Andreas J. Köstenberger. Handbook on Hebrews through Revelation. Handbooks on the New Testament. Grand Rapids: Baker Academic, 2020. 304 pages. $34.99 (hardback).
The Handbooks on the NT series, edited by Benjamin Gladd, seeks to bridge the gap between the 40,000-foot overview of a NT introduction and the detailed minutiae of a commentary. The second installment, written by Andreas Köstenberger, Research Professor of New Testament and Biblical Theology at MBTS and Director of the Center for Biblical Studies, covers the books of Hebrews through Revelation in the New Testament canon. Köstenberger writes with an approachable tone that would not intimidate the layperson or student, but he also brings insightful commentary that will be useful for the pastor and scholar. In addition to the lengthy bibliographies at the end of each chapter, the handbook also includes interaction with key resources in the footnotes. They won’t overwhelm the reader, but the inclusion of footnotes is a welcome change from the first volume in this series, which had none.
In several places, Köstenberger highlights insights from the Greek text, such as the alliteration in Hebrews 1:1 and the linguistic connection between Joshua and Jesus in Hebrews 4:8. The treatment of the General Epistles’ placement in the canon was particularly enlightening. Peter, James, and John were all key leaders in the early church, and it makes sense that the early church might place their epistles closer to the book of Acts to represent the message of their ministry. The date of the letter of James also plays a key role in Köstenberger’s excursus on the relationship between faith and works: since James’s epistle was written before any Pauline treatment on faith and works, interpreters should not read Pauline themes into James and assume there are contradictions. Köstenberger’s treatment of 1 Peter stands out as another highlight. He describes an illuminating paradox: though Peter’s readers are “unmistakably Gentiles” (pg. 99), he urges them to keep their “conduct among the Gentiles honorable” (1 Peter 2:12). He makes clear that Peter is not espousing a “replacement theology” but rather that “Peter expands OT categories for Israel and applies them to all of God’s people” (p. 104). Köstenberger also brings out pertinent points from the life of Peter himself, showing how Peter’s own story illustrates the theology of the letter (pp. 105–6).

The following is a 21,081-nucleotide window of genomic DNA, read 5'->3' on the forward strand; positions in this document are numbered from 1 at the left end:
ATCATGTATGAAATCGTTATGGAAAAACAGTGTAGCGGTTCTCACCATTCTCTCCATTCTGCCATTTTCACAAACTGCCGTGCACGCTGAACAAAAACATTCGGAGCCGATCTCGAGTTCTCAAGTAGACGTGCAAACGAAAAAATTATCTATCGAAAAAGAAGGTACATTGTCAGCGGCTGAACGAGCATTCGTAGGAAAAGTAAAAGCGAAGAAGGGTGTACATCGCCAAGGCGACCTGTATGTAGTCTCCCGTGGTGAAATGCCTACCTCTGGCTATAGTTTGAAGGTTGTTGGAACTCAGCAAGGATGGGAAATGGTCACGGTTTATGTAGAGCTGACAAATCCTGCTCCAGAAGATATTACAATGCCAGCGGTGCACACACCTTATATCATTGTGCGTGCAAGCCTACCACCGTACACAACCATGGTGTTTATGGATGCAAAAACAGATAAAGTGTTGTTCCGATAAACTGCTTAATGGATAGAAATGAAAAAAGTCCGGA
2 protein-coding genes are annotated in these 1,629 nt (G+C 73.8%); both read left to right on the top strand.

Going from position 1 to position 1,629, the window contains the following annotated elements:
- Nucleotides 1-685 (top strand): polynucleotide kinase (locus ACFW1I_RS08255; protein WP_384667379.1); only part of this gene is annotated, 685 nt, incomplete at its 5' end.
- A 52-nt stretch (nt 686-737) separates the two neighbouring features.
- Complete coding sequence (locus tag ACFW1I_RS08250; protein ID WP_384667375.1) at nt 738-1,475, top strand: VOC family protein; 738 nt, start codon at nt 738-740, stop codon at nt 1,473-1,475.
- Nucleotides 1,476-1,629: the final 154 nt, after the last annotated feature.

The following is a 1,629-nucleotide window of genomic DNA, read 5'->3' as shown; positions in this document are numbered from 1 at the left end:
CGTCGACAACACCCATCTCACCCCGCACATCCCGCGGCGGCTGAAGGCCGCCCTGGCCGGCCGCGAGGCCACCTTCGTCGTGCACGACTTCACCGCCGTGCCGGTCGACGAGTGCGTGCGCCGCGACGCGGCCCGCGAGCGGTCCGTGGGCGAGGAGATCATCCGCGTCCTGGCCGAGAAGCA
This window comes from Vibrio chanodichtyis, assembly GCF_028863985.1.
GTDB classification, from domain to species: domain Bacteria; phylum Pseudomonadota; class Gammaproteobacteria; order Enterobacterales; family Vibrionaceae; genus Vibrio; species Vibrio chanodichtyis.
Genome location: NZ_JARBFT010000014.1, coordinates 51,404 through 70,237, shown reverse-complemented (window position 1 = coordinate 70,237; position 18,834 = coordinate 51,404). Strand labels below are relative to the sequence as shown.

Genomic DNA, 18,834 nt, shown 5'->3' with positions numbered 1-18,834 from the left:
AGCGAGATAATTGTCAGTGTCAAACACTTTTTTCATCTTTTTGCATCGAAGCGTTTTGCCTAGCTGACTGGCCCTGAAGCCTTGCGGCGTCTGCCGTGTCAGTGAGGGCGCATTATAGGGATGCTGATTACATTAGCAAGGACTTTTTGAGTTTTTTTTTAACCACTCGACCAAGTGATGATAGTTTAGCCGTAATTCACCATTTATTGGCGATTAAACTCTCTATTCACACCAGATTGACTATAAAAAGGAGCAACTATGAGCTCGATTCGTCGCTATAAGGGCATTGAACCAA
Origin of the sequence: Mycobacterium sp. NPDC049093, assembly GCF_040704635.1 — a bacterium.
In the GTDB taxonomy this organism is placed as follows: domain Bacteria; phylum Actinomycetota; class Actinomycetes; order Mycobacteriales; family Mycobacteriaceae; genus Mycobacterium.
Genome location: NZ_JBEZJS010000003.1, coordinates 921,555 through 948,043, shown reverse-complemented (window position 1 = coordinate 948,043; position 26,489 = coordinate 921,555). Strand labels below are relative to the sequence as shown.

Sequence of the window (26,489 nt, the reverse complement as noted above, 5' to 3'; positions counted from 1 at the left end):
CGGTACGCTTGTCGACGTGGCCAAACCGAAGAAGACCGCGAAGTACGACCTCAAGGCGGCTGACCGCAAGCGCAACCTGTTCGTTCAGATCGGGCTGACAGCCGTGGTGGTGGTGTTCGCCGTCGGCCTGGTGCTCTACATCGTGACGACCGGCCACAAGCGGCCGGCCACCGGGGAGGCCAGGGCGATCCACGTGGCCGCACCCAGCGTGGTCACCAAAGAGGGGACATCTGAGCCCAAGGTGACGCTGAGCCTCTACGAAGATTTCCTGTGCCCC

The chapter on Revelation is worth the price of the book alone. Köstenberger has given a tremendous gift to pastors and Bible teachers by offering a clear picture of Revelation. He explains that the genre of the book is a “prophetic-apocalyptic epistle” and is best organized by the fourfold repetition of the phrase “in the Spirit” (pp. 218–19). Furthermore, he asserts that the purpose of the book is not to create complicated end-times charts but to address the question of theodicy, that is, “the vindication of the righteousness of God in the face of the apparent triumph of evil in John’s day” (p. 220). This chapter is a feast for the heart and the mind.
Overall, scholars, pastors, and students alike will want this book on their shelf. As a handbook to Hebrews through Revelation, it stands unrivalled.
CBS book notices provide brief descriptive summaries and assessments of new publications in biblical studies and biblical theology. CBS book notices are not full academic book reviews. The present book notice was written by Mark Baker (Ph.D., Southeastern Baptist Theological Seminary), Assistant Professor of Biblical Studies and Deputy Director of the Scarborough College, Darrington Campus.